A jolly man - her father - welcomed me into the small flat. In the kitchen, her mother was making goulash soup. Another man was standing in the lounge – mid-fifties, tall and potbellied - and I realised that this must be the Best Friend. He shook my hand. After a moment, he went and sniffed the pot on the stove theatrically, guffawing as he waggled the thick roll of his belly between thumb and forefinger. She went to her room to take a call and we listened to her burbling with excitement as we stood there in silence, sipping our drinks. Her pet rabbit was hopping about in the lounge, and her father scrambled through to pull at its ears, leaving us alone.
There was a photo of her on the wall, taken at her high school graduation. She was sneering at the camera, blonde hair spiked up, all faux anarchy and princess punk. The best friend turned, put his finger to her face, and drew it slowly down her body, lingering. Then he turned back and leered at me.
“You really want this to happen, don’t you?”
I didn’t want to say it, but it was true.
“Right. When the windows blow off and we have no air con or TV for three days you’ll be super happy.”
She was right. I didn’t care.
She glared at me. “This is Florida. Seriously.”
“It’ll be like our adventure.”
She rolled her eyes.
The TV showed crowds gathered in the snow by the Cathedral as we sat around the dinner table in silence. The Best Friend was on her far side, and her mother served up the goulash soup as her father squinted at one of the bottles of champagne, twisted the cork and poured it into our fizzing glasses with a chortle. She was wearing a black wool sweater, her blonde hair cut short, and she seemed more beautiful than I had ever seen her before.
We clinked a toast to the New Year ahead, and began to eat our goulash soup. After the bowls were empty, we all stared dumbly at the TV for a while, until her father finally started playing with the rabbit again, chasing it around the cramped room, and her mother took this as an excuse to slip downstairs to her decrepit lover with his wilted flowers. The best friend gave her a private glance. She suggested that we leave now.
Fireworks were exploding all across the night sky as he drove us in his warm Mercedes to the party at the friend’s place where I was staying. When we got there, the party had already started, and she came in for a while as he waited outside in his leather seats, the engine running.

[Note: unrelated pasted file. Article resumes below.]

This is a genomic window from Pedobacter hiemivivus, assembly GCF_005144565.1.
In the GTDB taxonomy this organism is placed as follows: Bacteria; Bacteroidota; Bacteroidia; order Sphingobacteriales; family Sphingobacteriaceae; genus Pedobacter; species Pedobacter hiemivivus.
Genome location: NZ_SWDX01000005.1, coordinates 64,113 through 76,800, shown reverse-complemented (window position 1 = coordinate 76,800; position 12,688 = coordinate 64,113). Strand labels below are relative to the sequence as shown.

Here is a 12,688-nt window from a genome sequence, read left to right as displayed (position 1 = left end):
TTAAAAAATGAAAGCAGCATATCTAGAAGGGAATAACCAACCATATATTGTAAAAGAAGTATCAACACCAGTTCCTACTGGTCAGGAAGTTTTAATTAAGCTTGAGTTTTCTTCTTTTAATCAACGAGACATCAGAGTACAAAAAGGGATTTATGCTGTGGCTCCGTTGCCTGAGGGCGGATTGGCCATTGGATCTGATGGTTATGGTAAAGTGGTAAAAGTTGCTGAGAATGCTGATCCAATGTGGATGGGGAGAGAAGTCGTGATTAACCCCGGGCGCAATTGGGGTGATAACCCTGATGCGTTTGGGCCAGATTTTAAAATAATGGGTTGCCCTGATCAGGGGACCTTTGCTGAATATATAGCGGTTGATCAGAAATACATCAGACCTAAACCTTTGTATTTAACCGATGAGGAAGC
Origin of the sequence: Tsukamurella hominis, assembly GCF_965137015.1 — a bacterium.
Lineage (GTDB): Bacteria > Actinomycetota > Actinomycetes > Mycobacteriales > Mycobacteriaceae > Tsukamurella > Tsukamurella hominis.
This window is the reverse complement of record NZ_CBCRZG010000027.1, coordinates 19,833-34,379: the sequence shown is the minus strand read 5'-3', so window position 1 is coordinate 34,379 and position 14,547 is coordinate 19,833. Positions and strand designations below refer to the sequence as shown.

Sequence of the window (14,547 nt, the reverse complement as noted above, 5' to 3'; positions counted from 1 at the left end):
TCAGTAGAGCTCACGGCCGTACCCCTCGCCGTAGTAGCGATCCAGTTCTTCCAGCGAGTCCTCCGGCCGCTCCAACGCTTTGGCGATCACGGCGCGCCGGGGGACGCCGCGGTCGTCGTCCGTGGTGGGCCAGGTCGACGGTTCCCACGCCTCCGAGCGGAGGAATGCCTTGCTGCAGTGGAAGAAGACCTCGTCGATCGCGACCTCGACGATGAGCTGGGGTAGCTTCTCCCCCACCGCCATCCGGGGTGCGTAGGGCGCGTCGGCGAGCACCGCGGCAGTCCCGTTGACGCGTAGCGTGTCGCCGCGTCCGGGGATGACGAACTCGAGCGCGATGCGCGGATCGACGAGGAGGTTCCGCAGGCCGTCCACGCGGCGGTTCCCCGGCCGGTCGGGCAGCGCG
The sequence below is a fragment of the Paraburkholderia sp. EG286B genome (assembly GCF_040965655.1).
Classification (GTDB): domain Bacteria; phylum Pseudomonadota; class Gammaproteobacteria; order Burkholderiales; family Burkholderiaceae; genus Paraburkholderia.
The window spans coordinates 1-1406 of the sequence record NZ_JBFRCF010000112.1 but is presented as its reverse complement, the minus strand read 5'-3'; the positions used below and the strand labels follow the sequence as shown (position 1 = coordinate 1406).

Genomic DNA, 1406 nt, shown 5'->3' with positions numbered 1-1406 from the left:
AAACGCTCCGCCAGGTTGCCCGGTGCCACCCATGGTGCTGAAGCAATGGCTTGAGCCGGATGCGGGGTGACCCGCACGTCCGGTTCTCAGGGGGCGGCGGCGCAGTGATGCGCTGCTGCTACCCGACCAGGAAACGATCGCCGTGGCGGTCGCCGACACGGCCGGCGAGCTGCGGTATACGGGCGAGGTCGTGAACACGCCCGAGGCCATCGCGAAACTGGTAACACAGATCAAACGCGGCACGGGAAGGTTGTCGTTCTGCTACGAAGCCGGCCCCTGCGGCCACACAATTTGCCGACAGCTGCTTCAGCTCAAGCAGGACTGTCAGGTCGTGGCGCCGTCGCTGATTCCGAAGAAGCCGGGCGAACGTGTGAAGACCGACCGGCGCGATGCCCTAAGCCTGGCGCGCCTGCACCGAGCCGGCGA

A beautiful girl with black hair and a camera around her neck started chattering to me and a cheery guy I assumed was her boyfriend breezed past carrying beers and gave me a knowing wink.
She took me upstairs to my attic room for a moment.
“Please don’t fuck her tonight,” she said. “Please.”
Then she went back outside to her waiting car.
The hurricane was travelling at ten miles an hour across the Caribbean Sea – slower than a moped. I pictured Havana being pummelled, the buildings crumbling into mud, the people on the Malecón being hurled into the frothing waves. Katrina had scoured this coastline a few years back and I’d listened to the reports on the TV as the trucks rumbled past my apartment and tried to write something significant:
The wind that blew in over Lake Pontchartrain,
So dismal and dreary that time drowned itself
Dread and decay where all that remained
In the dawn of the day that the Hurricane made
I hope that I don’t grow fat and old and die in Florida, though I probably will.
I brought out breakfast – bacon sandwiches with avocado and mustard. On the TV, the animated nebula of the hurricane were still spiralling toward the coast, glowing arrows projecting its path. Later on, I took the hurricane shutters from the loft – mysteriously full of photographs of her mother - sweating as I slotted them against the windows. We drove back over to Safeway to stock up with candles and batteries and water. The day before, gallon jugs had formed great embankments and aisles; now they seemed more like the plundered ruins of some ancient platic citadel.
Back at home, she sat on the couch, flicking between the glowing spirals and her medical shows. I filled the bath with water, and boiled up three pounds of pasta. Forked it, limp and white, into bowls in the fridge.